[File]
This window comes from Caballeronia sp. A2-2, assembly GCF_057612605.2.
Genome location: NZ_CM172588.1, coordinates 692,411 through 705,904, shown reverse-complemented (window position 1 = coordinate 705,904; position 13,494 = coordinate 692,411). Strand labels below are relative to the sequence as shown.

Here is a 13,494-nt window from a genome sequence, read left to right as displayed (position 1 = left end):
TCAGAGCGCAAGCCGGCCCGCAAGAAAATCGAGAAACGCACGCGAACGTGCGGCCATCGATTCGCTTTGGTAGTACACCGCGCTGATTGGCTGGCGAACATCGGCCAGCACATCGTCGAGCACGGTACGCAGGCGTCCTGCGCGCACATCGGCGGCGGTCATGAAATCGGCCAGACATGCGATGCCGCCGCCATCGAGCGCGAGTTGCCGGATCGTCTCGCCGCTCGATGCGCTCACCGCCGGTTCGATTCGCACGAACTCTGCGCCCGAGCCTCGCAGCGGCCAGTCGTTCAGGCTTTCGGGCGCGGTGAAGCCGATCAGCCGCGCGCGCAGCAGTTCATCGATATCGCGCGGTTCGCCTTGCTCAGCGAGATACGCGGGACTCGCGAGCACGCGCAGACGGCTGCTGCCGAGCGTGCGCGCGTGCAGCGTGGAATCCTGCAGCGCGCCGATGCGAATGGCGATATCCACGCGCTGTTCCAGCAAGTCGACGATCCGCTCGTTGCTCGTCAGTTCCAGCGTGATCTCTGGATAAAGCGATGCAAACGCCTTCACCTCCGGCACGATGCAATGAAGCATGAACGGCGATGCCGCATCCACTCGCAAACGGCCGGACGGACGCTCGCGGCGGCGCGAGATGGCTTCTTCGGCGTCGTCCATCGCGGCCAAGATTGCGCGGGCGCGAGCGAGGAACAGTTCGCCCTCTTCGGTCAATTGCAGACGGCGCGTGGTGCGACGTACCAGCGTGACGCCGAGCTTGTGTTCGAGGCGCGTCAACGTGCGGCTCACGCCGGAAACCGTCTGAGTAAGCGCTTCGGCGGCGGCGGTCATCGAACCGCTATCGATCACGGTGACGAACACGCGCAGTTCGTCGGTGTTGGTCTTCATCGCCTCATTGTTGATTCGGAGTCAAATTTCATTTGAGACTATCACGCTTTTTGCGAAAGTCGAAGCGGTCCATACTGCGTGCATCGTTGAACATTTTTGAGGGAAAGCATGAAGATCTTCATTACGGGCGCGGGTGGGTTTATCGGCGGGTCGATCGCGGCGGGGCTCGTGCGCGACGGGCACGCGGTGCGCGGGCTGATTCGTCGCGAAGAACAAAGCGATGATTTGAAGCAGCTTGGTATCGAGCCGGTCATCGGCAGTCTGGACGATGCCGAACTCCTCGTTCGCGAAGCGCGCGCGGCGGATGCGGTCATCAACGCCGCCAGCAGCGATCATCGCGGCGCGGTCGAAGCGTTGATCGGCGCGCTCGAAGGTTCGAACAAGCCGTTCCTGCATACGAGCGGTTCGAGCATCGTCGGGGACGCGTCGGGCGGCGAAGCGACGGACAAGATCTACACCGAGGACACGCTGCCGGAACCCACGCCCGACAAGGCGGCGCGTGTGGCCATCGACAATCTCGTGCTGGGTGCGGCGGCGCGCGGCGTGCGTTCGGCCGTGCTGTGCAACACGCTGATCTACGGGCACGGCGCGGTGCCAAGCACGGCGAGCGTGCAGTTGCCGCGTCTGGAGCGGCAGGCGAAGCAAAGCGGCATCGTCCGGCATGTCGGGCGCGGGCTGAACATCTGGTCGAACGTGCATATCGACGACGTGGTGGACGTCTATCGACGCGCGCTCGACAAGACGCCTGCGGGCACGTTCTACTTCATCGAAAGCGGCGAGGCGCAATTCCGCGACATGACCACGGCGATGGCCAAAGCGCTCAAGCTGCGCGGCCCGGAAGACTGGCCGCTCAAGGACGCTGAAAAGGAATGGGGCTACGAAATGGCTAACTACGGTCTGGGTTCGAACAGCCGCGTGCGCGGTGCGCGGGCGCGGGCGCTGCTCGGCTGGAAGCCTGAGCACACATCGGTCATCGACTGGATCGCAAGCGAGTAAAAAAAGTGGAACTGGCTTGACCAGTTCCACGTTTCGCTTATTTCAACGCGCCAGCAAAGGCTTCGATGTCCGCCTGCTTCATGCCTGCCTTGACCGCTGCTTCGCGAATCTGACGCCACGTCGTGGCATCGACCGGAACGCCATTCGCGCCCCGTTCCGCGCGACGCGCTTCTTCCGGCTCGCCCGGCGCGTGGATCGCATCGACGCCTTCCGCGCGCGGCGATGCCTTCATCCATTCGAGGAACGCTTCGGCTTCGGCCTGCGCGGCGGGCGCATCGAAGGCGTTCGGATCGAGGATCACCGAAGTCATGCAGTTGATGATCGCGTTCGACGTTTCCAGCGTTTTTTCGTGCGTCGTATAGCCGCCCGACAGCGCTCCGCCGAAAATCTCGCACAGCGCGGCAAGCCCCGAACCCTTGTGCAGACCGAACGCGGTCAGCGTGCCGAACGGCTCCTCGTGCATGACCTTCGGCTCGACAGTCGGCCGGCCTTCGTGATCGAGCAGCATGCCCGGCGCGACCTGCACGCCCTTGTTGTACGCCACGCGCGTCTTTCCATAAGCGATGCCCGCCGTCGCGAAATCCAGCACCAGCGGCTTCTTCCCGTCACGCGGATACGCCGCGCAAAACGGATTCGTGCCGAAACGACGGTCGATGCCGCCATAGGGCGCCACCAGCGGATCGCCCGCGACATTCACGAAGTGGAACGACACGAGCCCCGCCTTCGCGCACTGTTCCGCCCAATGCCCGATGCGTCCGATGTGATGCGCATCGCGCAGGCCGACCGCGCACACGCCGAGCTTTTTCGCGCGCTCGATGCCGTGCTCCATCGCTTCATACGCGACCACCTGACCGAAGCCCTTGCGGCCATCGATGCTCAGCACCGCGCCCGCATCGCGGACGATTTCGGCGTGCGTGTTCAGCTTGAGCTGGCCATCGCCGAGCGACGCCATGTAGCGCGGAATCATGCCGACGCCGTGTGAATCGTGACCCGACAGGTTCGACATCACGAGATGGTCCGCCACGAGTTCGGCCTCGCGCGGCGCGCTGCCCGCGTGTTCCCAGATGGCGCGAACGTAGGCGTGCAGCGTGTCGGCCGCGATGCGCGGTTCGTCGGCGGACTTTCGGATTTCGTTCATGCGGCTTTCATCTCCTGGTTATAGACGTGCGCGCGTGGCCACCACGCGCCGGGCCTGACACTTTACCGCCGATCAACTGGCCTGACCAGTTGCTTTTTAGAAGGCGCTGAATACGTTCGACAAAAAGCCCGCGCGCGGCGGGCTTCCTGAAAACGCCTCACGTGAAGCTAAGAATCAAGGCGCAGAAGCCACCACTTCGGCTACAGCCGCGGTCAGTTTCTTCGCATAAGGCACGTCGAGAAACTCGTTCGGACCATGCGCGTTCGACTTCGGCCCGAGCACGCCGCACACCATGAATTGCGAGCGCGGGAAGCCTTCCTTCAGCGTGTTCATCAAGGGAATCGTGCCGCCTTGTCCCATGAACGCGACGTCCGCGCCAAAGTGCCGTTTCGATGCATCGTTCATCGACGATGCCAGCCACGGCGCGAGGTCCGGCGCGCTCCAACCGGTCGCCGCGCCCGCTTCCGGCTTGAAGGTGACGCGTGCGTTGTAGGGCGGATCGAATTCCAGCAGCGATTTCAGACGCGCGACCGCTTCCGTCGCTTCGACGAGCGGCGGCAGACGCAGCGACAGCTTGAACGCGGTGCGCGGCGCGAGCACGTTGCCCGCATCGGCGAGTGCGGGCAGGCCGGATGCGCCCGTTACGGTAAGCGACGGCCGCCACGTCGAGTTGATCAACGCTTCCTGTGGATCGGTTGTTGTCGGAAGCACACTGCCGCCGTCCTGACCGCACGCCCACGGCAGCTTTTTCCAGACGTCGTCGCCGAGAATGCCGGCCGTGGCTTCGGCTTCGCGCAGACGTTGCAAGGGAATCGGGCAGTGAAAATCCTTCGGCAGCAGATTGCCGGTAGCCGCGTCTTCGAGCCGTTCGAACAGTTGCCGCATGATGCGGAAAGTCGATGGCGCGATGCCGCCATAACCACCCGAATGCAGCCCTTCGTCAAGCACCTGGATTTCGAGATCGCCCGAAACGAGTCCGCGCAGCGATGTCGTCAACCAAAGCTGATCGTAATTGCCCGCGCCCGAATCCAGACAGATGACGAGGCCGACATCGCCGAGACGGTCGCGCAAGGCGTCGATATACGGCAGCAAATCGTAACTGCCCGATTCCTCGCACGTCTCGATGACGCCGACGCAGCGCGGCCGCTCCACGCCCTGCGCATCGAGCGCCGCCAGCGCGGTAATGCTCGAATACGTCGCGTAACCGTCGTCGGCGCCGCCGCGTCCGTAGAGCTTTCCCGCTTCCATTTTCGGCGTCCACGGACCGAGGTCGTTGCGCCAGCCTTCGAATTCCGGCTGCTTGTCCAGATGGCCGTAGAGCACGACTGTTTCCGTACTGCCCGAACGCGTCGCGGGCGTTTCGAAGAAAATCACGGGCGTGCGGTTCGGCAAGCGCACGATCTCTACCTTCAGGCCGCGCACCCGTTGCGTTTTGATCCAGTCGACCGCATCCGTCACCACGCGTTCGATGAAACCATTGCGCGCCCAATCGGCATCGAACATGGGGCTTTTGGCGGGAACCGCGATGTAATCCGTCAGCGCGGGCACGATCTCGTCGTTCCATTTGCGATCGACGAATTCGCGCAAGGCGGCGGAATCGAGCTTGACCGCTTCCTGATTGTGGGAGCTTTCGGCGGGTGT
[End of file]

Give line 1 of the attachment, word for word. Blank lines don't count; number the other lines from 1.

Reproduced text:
This window comes from Caballeronia sp. A2-2, assembly GCF_057612605.2.